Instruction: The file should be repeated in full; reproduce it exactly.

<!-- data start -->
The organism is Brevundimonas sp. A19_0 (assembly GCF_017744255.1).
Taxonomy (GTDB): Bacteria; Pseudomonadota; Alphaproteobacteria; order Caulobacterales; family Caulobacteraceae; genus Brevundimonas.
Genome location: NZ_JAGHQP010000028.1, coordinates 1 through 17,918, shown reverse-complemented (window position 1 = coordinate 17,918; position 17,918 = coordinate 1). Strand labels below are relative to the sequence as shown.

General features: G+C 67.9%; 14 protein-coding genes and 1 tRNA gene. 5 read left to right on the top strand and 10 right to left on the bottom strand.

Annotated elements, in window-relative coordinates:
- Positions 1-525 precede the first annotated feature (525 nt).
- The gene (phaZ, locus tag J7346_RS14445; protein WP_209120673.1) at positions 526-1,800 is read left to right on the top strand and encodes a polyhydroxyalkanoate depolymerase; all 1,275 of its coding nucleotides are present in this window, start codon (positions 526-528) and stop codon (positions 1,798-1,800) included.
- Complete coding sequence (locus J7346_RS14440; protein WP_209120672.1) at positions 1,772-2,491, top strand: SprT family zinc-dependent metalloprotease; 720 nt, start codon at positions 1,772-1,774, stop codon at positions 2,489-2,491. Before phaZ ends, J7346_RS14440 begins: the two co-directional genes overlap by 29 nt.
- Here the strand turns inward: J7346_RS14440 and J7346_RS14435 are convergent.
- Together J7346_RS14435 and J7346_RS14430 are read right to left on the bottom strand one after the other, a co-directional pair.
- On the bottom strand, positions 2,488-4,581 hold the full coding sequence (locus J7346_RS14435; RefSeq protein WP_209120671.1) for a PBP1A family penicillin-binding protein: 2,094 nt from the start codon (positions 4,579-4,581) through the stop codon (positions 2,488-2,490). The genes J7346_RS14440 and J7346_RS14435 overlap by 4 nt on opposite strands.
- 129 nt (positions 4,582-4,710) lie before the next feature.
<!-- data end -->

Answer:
The organism is Brevundimonas sp. A19_0 (assembly GCF_017744255.1).
Taxonomy (GTDB): Bacteria; Pseudomonadota; Alphaproteobacteria; order Caulobacterales; family Caulobacteraceae; genus Brevundimonas.
Genome location: NZ_JAGHQP010000028.1, coordinates 1 through 17,918, shown reverse-complemented (window position 1 = coordinate 17,918; position 17,918 = coordinate 1). Strand labels below are relative to the sequence as shown.

General features: G+C 67.9%; 14 protein-coding genes and 1 tRNA gene. 5 read left to right on the top strand and 10 right to left on the bottom strand.

Annotated elements, in window-relative coordinates:
- Positions 1-525 precede the first annotated feature (525 nt).
- The gene (phaZ, locus tag J7346_RS14445; protein WP_209120673.1) at positions 526-1,800 is read left to right on the top strand and encodes a polyhydroxyalkanoate depolymerase; all 1,275 of its coding nucleotides are present in this window, start codon (positions 526-528) and stop codon (positions 1,798-1,800) included.
- Complete coding sequence (locus J7346_RS14440; protein WP_209120672.1) at positions 1,772-2,491, top strand: SprT family zinc-dependent metalloprotease; 720 nt, start codon at positions 1,772-1,774, stop codon at positions 2,489-2,491. Before phaZ ends, J7346_RS14440 begins: the two co-directional genes overlap by 29 nt.
- Here the strand turns inward: J7346_RS14440 and J7346_RS14435 are convergent.
- Together J7346_RS14435 and J7346_RS14430 are read right to left on the bottom strand one after the other, a co-directional pair.
- On the bottom strand, positions 2,488-4,581 hold the full coding sequence (locus J7346_RS14435; RefSeq protein WP_209120671.1) for a PBP1A family penicillin-binding protein: 2,094 nt from the start codon (positions 4,579-4,581) through the stop codon (positions 2,488-2,490). The genes J7346_RS14440 and J7346_RS14435 overlap by 4 nt on opposite strands.
- 129 nt (positions 4,582-4,710) lie before the next feature.